1. The name is different. Riothamus is never specifically identified with Arthur by any of the contemporary or near-contemporary sources: Cassiodorus (c 531), Jordanes’ Gothic History (c 551), Gregory of Tours’ History of the Franks (c 591) and especially Sidonius Apollinaris, who actually wrote to Riothamus by name. Ashe argues, against the opinions of some philologists, that Riothamus is not a name (‘very kingly’) but a title (meaning something like ‘High or Supreme King’) which Arthur assumed, rather like the cognomen or nickname by which Romans such as Caligula or Augustus were better known.

These are interesting analogies but for Arthur Riothamus no more than that. The two separate bodies of lore about Arthur in Britain and Riothamus in Gaul prior to the 11th and 12th centuries is more troubling, though if we were resorting to analogies we would note the more recognisable correspondences between the native Macsen legend and the continental history of Magnus Maximus.

2. The dates are different. Riothamus disappears in 470, Geoffrey’s Arthur in 542. Where did Geoffrey get 542? In his Speculum article Ashe argues that Geoffrey saw a date 442 for the disappearance of Arthur and couldn’t square it with a post-500 date for a victory against the Saxons at Badon, which both Nennius’ History and the Annals credit to Arthur. Ashe postulates that the 442 date was calculated from the Passion, not the Incarnation as now, and though the computations were incorrectly devised (we should get a date of 470 for the disappearance of Arthur-as-Riothamus, not 475) Geoffrey bypassed the problem by changing it to 542 — just as a later Arthurian writer, Wace, was to adjust this further to 642!

Fun though it is to play with numbers though, this kind of speculation is not proof.

3. Nowhere in earlier references is Arthur mentioned as being in Gaul. None of the insular texts take Arthur beyond the confines of Britain. However, one of Ashe’s star witnesses is a Latin Legend of St Goeznovius, dated to 1019 and given third-hand in a 15th-century MS formerly at Nantes in Brittany.

Vortigern, to buttress the defence of the kingdom of Great Britain which he unrighteously held, summoned warlike men from the land of Saxony and made them his allies in the kingdom. Since they were pagans and of devilish character, lusting by their nature to shed human blood, they drew many evils upon the Britons.

Presently their pride was checked for a while through the great Arthur, king of the Britons. They were largely cleared from the island and reduced to subjection. But when this same Arthur, after many victories which he won gloriously in Britain and in Gaul, was summoned at last from human activity, the way was open for the Saxons to go again into the island, and there was great oppression of the Britons, destruction of churches and persecution of saints…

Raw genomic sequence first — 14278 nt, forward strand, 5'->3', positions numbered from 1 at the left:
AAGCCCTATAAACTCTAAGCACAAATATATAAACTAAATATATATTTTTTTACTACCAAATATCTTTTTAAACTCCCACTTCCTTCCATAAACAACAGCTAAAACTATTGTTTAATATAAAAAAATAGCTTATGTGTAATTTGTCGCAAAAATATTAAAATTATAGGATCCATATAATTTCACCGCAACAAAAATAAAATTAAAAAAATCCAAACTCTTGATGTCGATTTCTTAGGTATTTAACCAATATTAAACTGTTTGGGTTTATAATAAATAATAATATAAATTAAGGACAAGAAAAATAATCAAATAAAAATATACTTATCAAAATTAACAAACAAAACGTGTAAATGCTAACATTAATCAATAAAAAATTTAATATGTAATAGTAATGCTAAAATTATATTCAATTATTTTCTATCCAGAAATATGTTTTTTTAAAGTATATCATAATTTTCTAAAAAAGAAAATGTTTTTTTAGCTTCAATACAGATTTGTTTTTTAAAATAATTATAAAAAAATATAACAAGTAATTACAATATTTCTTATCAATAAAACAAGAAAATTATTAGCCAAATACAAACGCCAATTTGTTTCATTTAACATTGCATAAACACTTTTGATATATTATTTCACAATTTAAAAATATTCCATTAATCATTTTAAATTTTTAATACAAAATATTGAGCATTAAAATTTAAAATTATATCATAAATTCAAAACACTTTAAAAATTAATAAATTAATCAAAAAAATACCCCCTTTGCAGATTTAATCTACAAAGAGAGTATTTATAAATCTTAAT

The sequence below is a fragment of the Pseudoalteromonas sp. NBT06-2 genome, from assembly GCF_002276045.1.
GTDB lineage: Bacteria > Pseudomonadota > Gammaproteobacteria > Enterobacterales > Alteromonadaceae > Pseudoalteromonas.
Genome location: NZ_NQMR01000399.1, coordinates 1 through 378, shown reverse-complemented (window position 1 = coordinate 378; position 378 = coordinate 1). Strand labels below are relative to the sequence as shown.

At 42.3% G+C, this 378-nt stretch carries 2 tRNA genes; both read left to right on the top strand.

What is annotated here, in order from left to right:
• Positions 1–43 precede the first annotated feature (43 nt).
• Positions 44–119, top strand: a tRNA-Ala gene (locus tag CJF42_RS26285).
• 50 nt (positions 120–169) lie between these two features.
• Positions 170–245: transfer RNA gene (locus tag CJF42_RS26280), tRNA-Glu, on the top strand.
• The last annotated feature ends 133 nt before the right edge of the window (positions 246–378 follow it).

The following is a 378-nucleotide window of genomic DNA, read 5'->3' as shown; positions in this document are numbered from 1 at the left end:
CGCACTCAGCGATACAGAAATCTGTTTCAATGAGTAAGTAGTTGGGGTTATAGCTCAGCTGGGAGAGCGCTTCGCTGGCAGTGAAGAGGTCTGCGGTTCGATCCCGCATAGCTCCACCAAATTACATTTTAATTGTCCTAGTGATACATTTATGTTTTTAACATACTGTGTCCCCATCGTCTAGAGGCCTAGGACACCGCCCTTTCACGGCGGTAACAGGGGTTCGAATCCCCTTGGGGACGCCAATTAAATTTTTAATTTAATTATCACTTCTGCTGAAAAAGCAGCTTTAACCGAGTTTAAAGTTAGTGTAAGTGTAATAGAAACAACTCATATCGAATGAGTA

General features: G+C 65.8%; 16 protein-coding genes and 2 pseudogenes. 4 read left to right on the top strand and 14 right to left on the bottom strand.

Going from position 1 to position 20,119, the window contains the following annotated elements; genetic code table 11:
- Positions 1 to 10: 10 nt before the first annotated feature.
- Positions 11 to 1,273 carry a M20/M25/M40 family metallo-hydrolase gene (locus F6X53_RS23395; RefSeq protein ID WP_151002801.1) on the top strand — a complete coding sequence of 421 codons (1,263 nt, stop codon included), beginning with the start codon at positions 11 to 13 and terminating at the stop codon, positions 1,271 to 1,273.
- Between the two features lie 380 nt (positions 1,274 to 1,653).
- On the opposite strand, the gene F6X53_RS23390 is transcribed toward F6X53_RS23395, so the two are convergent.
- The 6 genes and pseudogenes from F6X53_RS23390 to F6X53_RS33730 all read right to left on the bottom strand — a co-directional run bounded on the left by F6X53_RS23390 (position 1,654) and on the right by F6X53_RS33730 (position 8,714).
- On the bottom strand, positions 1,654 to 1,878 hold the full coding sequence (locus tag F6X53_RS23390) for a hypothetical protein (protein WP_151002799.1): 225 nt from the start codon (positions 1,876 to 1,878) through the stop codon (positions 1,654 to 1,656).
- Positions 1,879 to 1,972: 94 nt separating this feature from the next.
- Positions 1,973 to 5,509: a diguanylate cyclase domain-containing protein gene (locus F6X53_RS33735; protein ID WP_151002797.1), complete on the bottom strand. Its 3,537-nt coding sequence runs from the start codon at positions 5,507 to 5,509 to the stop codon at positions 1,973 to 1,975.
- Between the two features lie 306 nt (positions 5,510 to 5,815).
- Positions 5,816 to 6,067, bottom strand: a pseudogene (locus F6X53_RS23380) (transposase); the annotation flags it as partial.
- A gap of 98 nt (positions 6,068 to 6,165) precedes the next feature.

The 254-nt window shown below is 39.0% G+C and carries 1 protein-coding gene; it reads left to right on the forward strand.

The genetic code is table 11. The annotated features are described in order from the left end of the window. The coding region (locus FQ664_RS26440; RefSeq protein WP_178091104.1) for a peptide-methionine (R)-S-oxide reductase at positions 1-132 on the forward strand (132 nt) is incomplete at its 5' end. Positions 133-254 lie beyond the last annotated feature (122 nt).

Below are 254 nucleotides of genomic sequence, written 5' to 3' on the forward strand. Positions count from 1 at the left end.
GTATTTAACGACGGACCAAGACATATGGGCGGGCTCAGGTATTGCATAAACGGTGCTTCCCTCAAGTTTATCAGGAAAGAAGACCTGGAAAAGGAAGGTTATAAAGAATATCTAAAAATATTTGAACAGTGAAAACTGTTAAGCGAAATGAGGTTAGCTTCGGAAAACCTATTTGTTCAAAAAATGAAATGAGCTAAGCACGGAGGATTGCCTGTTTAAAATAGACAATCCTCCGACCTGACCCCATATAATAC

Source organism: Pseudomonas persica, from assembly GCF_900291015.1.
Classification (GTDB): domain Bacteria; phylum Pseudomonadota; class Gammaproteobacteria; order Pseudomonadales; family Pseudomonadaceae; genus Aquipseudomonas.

In those days, many holy men gave themselves up to martyrdom; others … left the greater Britain which is now the Saxon’s homeland, and sailed across to the lesser Britain (Brittany).

Note, however, that there is no sense of Arthur being “summoned from human activity” consequent on his many Gaulish victories; he is just as likely to have returned to Britain and enjoyed many years of peace as to die in Gaul (which is never explicitly stated, and may not even be implicit).

The Legend gives a historical context for Arthur, between the rule of Vortigern and the subsequent migration of pious Britons to Armorica, which was re-named Brittany on account of the influx. Crucially, by placing Arthur fighting in Gaul — a good century before Geoffrey of Monmouth did — the Legend of Goeznovious not only predates the growth of the Arthurian legend in Continental writing but could have been a (or even the) source book for Geoffrey; and moreover may have a basis in historic fact.

Much of Ashe’s argument depends on that 1019 date (anno ab Incarnatione Domini M nono decimo: “one thousand nine plus ten years from the Incarnation of the Lord”) for the Legend which the author gives — is it trustworthy or is it spurious? A major problem is that it only survives quoted in a later manuscript, a 15th-century copy of the 14th-century Chronique de Saint Brieuc, which makes it hard to authenticate. Only scholars from relevant disciplines are in a position to validate this, and unfortunately that excludes me, but without other later nearly contemporary copies to compare (as has happened with so many other texts, including Geoffrey’s Historia) reliance on a source given at third hand is fraught with difficulties.